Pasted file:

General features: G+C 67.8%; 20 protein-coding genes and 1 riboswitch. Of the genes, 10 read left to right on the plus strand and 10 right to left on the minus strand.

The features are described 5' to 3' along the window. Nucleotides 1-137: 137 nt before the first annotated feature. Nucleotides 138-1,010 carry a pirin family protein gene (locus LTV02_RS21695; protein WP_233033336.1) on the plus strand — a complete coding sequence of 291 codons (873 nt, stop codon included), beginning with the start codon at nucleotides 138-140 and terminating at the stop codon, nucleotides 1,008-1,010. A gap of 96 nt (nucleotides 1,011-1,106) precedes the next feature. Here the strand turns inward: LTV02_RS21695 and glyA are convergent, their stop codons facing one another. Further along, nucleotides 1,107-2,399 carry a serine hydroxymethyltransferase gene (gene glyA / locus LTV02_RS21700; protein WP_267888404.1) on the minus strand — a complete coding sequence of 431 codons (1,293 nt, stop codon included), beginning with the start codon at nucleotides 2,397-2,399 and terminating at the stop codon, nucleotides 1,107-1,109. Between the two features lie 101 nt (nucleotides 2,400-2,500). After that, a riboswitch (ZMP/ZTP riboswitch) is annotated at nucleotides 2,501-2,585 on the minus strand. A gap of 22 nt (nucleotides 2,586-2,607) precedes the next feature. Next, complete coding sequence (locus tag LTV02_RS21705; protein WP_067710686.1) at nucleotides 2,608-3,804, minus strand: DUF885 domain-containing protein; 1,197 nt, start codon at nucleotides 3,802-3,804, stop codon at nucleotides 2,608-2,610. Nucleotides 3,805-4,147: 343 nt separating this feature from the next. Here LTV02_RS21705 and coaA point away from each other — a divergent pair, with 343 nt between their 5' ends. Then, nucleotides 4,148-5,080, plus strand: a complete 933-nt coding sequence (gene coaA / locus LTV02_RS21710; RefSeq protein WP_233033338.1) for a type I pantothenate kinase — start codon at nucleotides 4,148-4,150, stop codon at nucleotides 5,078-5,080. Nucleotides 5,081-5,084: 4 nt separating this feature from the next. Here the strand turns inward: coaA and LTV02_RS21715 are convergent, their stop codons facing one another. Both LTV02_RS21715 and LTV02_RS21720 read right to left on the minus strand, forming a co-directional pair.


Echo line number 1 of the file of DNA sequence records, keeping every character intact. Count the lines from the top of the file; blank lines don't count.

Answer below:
General features: G+C 67.8%; 20 protein-coding genes and 1 riboswitch. Of the genes, 10 read left to right on the plus strand and 10 right to left on the minus strand.